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The Worst Sentence of the Year

This was forwarded to me in an email this morning:

For the past 25 years, San Jose State University’s English department has been asking writers to do their worst. That is, to submit the worst opening sentence of the worst imaginary novel they can, well, imagine. The Bulwer-Lytton Fiction Contest has been updated for the Internet world, with the motto, “Where WWW means ‘Wretched Writers Welcome.'”

Just announced, the 2007 grand-prize winner: “Gerald began–but was interrupted by a piercing whistle which cost him ten percent of his hearing permanently, as it did everyone else in a ten-mile radius of the eruption, not that it mattered much because for them “permanently” meant the next ten minutes or so until buried by searing lava or suffocated by choking ash–to pee.” This eruption of prose comes from the volcanic mind of Jim Gleeson, a 47-year-old media technician from Madison, Wis.

Also worth noting, in this season of Harry Potter, is the winner in the children’s-literature division, Dave McKenzie of Federal Way, Wash. He wrote: “Danny, the little Grizzly cub, frolicked in the tall grass on this sunny Spring morning, his mother keeping a watchful eye as she chewed on a piece of a hiker they had encountered the day before.” The competition is named after (“in honor of” is not quite the right sentiment) the Victorian novelist Edward George Earl Bulwer-Lytton, who penned a novel with the immortal opening line, “It was a dark and stormy night.” And you thought Snoopy came up with that one on his own. — Josh Fischman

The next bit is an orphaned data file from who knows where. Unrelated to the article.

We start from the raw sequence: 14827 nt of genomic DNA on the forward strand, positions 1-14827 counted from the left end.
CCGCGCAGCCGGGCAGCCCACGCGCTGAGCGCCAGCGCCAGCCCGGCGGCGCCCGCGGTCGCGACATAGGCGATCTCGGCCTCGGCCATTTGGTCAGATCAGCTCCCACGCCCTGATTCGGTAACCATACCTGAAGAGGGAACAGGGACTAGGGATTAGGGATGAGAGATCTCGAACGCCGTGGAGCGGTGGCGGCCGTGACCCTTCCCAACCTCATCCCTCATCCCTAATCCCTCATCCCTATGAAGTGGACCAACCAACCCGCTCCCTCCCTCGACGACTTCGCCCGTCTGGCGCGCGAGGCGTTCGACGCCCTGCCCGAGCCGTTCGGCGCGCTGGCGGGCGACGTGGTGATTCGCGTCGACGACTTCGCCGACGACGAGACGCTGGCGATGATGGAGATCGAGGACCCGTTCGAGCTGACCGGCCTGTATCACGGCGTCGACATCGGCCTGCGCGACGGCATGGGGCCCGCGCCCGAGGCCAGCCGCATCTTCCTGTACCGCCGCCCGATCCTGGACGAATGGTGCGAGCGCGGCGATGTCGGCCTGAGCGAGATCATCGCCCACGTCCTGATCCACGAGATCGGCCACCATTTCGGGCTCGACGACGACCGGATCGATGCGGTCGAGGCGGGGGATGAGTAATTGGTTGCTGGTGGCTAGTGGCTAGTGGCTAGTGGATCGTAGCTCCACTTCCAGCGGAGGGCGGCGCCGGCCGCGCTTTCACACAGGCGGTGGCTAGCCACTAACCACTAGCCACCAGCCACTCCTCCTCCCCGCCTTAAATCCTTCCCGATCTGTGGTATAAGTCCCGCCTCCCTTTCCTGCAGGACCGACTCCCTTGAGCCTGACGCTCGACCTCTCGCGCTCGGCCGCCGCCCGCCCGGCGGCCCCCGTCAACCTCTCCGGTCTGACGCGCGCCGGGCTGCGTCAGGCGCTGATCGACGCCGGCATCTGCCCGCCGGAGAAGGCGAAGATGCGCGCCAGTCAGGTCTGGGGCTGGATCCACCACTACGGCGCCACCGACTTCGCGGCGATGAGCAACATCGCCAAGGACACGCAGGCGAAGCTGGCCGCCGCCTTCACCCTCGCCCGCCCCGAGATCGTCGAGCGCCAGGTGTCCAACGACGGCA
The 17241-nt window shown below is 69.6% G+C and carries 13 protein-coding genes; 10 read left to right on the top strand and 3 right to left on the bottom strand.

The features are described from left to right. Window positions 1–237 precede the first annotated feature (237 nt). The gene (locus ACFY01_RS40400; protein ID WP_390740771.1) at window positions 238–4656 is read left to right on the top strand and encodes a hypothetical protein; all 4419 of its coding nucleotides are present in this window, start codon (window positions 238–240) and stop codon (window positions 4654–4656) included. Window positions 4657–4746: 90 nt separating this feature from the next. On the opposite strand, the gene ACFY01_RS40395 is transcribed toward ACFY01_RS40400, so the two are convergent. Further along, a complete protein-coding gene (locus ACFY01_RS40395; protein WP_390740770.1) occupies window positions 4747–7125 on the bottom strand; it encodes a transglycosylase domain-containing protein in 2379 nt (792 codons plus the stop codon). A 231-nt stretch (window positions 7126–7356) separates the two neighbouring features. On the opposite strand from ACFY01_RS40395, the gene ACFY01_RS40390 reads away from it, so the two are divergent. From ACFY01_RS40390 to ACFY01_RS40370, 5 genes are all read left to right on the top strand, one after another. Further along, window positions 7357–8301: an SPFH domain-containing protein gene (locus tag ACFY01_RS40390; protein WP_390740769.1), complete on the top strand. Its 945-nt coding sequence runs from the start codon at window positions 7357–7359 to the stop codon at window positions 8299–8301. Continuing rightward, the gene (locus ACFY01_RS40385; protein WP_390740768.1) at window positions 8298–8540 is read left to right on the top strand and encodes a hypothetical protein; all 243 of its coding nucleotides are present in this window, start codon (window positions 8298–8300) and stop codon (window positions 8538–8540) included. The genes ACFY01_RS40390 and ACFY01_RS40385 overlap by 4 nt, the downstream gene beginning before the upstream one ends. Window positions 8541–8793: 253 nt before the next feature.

I clicked through to the Bulwer-Lytton Fiction Contest site and perused the list of writing contest winners. I found the winner of the fantasy fiction category quite amusing:

Lady Guinevere heard it distinctly, a sharp slap, as if a gauntlet had been thrown, and yet it was hardly plausible that she, perched delicately on the back of her cantering steed, should be challenged to ride faster, since protocol determined that Arthur should ride in front, then she, then Lancelot, for that was the order prescribed by Merlin, ever since he invented the carousel. — Celine Shinbutsu

And the runner-up and dishonorable mention in the fantasy category were not bad either:

Runner-Up Fantasy Fiction category:

Hiram had been a three-toed dragon, well on his way to a promotion to Imperial five-toed dragon, when he accidentally choked on the pink chiffon scarf of Princess Chloe’s hat, and his coughing set the new oaken parapet, on the old stone bulwark, ablaze, thereby earning a demotion to Troll 3 — now his only responsibility was to keep billy goats off the bridge. — Michael L. VanBlaricum

Dishonorable Mention Fantasy Fiction category:

At Elvenheim there was great joy, in that the legendary Ring of the Nordlings had been retrieved from the evil Sudlings by the hero Bill Baggydrawers, who it must be said looked nothing like a hero, at least none I’ve ever seen, and the Ring had once again been placed on the middle finger of the left hand of the Elvenking, who did rather resemble a king, even if his buck teeth made him look for all the world like a great rabbit. — Wayne McCoy

I didn’t find the historical fiction winner all that impressive, however.

Samson looked in the mirror and, when he saw what a fantastic haircut Delilah had given him, he went weak at the knees. — Neil Prowd

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